Movie 3 from Linking scales in sea ice mechanics
2016-11-21T11:57:31Z (GMT) by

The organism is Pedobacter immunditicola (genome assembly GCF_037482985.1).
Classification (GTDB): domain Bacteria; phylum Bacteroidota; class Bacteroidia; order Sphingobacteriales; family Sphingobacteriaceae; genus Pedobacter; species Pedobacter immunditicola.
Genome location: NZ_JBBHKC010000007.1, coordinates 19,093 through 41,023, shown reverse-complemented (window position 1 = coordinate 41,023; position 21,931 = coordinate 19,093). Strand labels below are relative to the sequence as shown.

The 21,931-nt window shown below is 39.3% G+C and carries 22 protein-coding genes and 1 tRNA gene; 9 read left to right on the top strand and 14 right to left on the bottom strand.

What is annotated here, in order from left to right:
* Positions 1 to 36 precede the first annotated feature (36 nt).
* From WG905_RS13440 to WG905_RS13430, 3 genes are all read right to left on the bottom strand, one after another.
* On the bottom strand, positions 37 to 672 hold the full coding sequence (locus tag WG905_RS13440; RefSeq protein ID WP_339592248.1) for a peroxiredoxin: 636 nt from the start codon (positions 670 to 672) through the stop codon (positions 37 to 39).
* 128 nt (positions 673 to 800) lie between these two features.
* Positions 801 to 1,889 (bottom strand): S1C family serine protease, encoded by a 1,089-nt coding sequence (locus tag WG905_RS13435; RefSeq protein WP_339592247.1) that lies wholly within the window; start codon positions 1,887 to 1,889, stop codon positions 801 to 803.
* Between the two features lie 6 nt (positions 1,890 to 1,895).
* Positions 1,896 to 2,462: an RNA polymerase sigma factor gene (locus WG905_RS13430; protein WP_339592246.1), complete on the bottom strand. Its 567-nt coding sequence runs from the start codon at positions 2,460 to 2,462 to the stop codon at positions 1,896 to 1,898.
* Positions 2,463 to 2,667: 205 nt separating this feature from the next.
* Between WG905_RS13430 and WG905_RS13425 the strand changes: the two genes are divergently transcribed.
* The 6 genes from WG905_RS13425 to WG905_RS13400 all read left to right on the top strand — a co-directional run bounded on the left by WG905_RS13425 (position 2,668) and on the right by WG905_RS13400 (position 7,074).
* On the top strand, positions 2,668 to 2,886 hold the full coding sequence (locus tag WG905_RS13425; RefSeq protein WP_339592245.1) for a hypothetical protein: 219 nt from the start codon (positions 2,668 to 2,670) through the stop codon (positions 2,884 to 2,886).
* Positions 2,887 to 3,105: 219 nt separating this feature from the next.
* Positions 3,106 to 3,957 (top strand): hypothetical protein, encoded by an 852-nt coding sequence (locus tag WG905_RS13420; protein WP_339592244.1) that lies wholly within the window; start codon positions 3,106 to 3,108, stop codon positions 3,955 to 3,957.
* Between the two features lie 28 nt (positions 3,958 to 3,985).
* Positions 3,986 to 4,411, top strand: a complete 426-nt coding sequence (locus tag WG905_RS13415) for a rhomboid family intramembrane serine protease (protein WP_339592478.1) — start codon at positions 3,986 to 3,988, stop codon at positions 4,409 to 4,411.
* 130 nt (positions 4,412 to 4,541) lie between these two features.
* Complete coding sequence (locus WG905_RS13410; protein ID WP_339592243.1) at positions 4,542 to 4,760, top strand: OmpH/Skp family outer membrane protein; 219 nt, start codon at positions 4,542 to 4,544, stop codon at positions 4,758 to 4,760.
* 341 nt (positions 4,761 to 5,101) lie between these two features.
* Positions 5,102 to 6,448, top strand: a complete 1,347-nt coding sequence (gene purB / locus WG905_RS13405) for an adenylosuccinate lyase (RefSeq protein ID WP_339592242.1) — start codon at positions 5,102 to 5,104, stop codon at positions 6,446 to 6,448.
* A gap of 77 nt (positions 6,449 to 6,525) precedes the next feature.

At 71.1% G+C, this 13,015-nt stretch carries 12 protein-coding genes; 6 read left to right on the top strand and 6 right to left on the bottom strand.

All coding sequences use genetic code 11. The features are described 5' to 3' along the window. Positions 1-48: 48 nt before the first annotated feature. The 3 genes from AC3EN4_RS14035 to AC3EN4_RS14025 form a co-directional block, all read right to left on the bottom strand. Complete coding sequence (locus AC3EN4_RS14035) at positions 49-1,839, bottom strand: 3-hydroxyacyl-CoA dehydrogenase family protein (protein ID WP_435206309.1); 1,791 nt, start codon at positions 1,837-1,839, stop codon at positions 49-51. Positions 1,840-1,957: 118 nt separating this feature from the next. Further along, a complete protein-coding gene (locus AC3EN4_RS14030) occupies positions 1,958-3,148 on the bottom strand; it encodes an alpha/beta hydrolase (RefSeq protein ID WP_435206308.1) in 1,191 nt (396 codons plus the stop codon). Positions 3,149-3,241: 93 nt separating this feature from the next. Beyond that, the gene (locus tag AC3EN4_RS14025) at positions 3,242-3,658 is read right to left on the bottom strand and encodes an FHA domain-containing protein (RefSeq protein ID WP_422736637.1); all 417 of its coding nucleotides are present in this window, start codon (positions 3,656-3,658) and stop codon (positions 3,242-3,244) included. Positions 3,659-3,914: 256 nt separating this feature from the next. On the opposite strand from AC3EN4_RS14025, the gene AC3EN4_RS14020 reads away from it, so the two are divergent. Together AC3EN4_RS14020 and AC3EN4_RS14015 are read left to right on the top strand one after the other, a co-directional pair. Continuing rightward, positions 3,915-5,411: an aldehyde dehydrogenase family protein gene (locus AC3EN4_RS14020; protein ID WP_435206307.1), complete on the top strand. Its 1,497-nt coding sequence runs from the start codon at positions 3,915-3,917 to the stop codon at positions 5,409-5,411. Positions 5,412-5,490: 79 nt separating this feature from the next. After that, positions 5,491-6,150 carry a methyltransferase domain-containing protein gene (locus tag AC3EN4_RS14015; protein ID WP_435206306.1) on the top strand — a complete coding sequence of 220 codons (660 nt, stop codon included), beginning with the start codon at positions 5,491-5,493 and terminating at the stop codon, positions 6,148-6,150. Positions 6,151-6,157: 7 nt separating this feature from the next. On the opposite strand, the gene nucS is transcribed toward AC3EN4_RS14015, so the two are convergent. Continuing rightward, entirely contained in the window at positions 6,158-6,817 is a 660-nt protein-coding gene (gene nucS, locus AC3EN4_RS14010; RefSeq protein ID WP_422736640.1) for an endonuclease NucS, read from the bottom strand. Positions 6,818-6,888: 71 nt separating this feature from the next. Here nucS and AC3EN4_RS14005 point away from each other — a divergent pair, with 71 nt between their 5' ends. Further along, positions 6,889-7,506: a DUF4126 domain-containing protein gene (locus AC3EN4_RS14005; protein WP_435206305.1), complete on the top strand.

Mechanics plays a key role in the evolution of the sea ice cover through its control on drift, on momentum and thermal energy exchanges between the polar oceans and the atmosphere along cracks and faults, and on ice thickness distribution through opening and ridging processes. At the local scale, a significant variability of the mechanical strength is associated with the microstructural heterogeneity of saline ice, however, characterized by a small correlation length, below the ice thickness scale. Conversely, the sea ice mechanical fields (velocity, strain and stress) are characterized by long-ranged (more than 1000 km) and long-lasting (approx. few months) correlations. The associated space and time scaling laws are the signature of the brittle character of sea ice mechanics, with deformation resulting from a multi-scale accumulation of episodic fracturing and faulting events. To translate the short-range-correlated disorder on strength into long-range-correlated mechanical fields, several key ingredients are identified: long-ranged elastic interactions, slow driving conditions, a slow viscous-like relaxation of elastic stresses and a restoring/healing mechanism. These ingredients constrained the development of a new continuum mechanics modelling framework for the sea ice cover, called Maxwell-elasto-brittle. Idealized simulations without advection demonstrate that this rheological framework reproduces the main characteristics of sea ice mechanics, including anisotropy, spatial localization and intermittency, as well as the associated scaling laws.